Miami (January 11, 2022) - The Inter American Press Association (IAPA) regretted that in Peru, lawsuits by public figures and criminal proceedings against journalists continue to be used to curtail the dissemination of critical and general interest information. The continental organization made its statement after learning of the two-year prison sentence against journalists Christopher Acosta and Jerónimo Pimentel for alleged aggravated defamation.
The organization also requested the Peruvian Congress to legislate "urgently" to decriminalize crimes against honor.
The case has its origin in a lawsuit filed by former presidential candidate and businessman César Acuña filed a lawsuit for alleged aggravated defamation against Acosta and Pimentel, after the publication of Acosta's book in February 2021 "Plata como cancha", published by Penguin Random House, which Pimentel manages. On January 10, Judge Jesus Vega sentenced Acosta and Pimentel to two years suspended imprisonment and to pay the equivalent of US$100,000 in civil damages. The book's title is a quote of a phrase in Spanish used by the politician in a proselytizing campaign about his fortune.
According to Judge Vega, "the offensive phrases in the book" went beyond the limits of the right to freedom of expression and violated the honor of the politician, leader of the political party Alianza para el Progreso.
IAPA President Jorge Canahuati, CEO of Grupo Opsa of Honduras, said: "This sentence confirms our denunciations of how in Peru and other countries, such as Panama and Brazil, there is an epidemic of lawsuits used by officials to muzzle journalists and the media. They seek to silence criticism and to prevent cases of corruption and other issues of public interest from coming to light".
Carlos Jornet, president of the IAPA Committee on Freedom of the Press and Information, said: "When it comes to public figures, criminal prosecutions transgress international jurisprudence and often have a chilling effect on freedom of expression and press freedom. Jornet, the editor of Argentina's newspaper La Voz del Interior, added that the Declaration of Principles on Freedom of Expression of the Inter-American Commission on Human Rights is an important reference, discouraging the use of criminal sanctions. Article 10 of the declaration states, "...The protection of a person's reputation should only be guaranteed through civil sanctions in those cases in which the person offended is a public official, a public person or a private person who has voluntarily become involved in matters of public interest."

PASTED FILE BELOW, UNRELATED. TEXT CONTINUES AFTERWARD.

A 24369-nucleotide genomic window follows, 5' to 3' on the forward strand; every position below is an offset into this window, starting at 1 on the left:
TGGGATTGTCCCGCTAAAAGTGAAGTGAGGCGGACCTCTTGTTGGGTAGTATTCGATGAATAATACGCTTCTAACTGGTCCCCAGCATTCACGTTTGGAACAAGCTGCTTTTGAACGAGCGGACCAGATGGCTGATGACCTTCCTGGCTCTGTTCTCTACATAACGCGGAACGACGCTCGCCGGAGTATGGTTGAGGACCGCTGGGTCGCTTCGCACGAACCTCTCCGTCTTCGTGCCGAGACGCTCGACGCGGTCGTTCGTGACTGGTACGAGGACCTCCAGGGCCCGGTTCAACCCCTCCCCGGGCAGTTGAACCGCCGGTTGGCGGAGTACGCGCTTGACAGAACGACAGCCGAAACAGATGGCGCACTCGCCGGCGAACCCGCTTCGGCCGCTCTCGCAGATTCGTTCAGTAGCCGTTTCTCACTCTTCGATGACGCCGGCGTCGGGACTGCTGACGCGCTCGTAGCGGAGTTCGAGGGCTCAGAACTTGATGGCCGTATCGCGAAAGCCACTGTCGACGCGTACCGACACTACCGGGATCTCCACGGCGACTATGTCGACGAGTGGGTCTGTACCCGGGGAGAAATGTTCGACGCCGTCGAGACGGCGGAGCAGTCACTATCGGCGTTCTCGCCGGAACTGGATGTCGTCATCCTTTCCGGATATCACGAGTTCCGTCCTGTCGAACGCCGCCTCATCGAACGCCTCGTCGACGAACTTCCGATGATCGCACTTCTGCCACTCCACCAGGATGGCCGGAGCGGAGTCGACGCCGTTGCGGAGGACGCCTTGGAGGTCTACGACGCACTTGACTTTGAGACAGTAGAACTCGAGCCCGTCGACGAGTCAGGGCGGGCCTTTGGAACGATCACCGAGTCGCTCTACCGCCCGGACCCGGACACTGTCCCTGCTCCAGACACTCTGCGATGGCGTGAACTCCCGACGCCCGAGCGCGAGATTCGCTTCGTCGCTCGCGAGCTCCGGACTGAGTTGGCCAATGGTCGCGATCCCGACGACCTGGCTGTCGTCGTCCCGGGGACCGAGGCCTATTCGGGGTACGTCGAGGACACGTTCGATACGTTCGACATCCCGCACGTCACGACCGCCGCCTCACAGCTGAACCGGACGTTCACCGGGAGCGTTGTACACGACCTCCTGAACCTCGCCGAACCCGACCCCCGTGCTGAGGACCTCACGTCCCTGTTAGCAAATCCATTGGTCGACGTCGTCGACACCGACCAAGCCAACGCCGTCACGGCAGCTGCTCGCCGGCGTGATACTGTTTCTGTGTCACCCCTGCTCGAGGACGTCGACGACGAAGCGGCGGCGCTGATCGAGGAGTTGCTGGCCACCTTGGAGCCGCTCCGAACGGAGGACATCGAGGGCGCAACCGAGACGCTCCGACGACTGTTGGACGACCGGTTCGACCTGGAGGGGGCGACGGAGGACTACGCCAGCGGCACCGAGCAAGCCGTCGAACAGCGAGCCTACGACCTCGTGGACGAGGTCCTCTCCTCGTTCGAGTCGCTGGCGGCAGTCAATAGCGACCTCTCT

Canahuati and Jornet expressed that the Peruvian Congress should urgently legislate to prevent politicians from using the judicial system to dismantle processes that end up being used to criminalize journalism on actions of public persons and issues of general interest.
They also recalled that following a mission that the IAPA sent to Peru years ago on similar judicial processes, the former president of the Judicial Branch, Enrique Mendoza Ramírez, requested in 2014 to all the nation's judges to analyze the lawsuits against journalists thoroughly. In addition, Mendoza asked judges to weigh better when settling two conflicting values: the honor of public persons and the criminalization of press freedom.
Acosta, head of the Investigation Unit of the Latina Noticias channel, said that the statements contained in the book, an investigation into Acuña's life and business career, come from public sources and journalistic archives. Acosta and Pimentel said they would appeal the sentence.
IAPA is a non-profit organization dedicated to defending and promoting freedom of the press and expression in the Americas. It comprises more than 1,300 publications from the western hemisphere; and is based in Miami, Florida, United States.